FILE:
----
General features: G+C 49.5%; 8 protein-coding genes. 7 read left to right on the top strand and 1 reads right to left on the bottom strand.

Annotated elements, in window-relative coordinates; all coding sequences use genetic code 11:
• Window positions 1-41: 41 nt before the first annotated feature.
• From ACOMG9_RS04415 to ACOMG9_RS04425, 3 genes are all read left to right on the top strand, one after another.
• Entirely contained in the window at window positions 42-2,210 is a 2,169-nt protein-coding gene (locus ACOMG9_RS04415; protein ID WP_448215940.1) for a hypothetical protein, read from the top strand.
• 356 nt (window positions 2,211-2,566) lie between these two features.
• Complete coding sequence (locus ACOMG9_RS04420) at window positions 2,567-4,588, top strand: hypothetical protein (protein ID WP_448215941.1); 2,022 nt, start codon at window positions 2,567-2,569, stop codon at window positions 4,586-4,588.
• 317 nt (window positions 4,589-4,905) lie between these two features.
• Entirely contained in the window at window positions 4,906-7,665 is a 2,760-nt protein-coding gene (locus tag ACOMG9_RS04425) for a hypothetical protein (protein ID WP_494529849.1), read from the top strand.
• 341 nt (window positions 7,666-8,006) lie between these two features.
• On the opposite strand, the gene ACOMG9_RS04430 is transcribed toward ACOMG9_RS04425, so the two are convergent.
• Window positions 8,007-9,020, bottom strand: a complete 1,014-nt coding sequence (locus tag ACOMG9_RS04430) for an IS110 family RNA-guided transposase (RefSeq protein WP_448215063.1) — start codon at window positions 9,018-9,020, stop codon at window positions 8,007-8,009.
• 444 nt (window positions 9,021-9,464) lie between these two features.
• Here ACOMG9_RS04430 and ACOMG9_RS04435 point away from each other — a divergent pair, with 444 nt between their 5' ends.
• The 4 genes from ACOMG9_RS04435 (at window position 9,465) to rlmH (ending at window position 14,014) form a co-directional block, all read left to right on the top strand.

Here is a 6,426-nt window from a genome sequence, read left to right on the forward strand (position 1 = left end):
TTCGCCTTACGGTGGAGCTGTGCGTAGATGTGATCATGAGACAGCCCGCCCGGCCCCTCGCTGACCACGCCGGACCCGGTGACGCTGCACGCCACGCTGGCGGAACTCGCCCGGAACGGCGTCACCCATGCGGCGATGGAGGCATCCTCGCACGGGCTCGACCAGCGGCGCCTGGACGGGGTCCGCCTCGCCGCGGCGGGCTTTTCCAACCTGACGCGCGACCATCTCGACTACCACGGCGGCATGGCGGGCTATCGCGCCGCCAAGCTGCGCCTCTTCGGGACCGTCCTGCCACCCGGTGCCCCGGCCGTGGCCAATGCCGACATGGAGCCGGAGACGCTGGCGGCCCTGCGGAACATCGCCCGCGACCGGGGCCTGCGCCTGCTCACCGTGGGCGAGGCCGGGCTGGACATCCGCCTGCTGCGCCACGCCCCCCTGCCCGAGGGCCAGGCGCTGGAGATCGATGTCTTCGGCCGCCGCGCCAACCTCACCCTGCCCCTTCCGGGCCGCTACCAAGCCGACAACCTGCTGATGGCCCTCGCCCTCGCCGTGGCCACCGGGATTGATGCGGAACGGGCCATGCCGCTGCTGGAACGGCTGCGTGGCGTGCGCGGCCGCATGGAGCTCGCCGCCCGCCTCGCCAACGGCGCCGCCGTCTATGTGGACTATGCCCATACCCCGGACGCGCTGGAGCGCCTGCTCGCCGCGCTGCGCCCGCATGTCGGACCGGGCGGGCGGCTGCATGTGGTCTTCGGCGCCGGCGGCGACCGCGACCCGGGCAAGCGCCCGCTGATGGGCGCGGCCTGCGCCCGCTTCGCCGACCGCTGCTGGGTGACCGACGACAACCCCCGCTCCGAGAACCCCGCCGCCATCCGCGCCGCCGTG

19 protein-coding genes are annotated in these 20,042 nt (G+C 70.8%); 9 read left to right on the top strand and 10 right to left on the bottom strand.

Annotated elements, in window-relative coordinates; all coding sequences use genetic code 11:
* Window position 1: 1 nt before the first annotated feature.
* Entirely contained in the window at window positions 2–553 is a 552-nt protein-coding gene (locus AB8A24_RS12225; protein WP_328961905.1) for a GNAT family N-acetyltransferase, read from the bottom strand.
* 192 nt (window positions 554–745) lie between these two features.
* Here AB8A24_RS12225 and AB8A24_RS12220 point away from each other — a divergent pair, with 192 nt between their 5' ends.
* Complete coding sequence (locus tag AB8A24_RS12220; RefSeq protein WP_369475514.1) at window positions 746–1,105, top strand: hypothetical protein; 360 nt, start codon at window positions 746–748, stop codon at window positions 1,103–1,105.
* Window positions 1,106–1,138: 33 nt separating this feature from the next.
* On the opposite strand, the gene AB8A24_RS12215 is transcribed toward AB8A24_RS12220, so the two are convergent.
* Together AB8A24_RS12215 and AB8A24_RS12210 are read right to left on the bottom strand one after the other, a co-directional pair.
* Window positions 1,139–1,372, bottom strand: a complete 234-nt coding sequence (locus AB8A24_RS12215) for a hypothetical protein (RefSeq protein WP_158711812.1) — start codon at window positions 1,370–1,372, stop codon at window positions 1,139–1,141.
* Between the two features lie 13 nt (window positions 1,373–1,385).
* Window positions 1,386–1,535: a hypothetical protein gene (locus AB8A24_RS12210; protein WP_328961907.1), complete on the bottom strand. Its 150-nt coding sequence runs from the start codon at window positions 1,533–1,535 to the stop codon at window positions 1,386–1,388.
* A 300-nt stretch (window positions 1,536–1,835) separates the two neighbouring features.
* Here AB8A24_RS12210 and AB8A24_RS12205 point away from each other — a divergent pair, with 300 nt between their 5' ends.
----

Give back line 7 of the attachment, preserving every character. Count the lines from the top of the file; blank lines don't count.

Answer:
• Complete coding sequence (locus ACOMG9_RS04420) at window positions 2,567-4,588, top strand: hypothetical protein (protein ID WP_448215941.1); 2,022 nt, start codon at window positions 2,567-2,569, stop codon at window positions 4,586-4,588.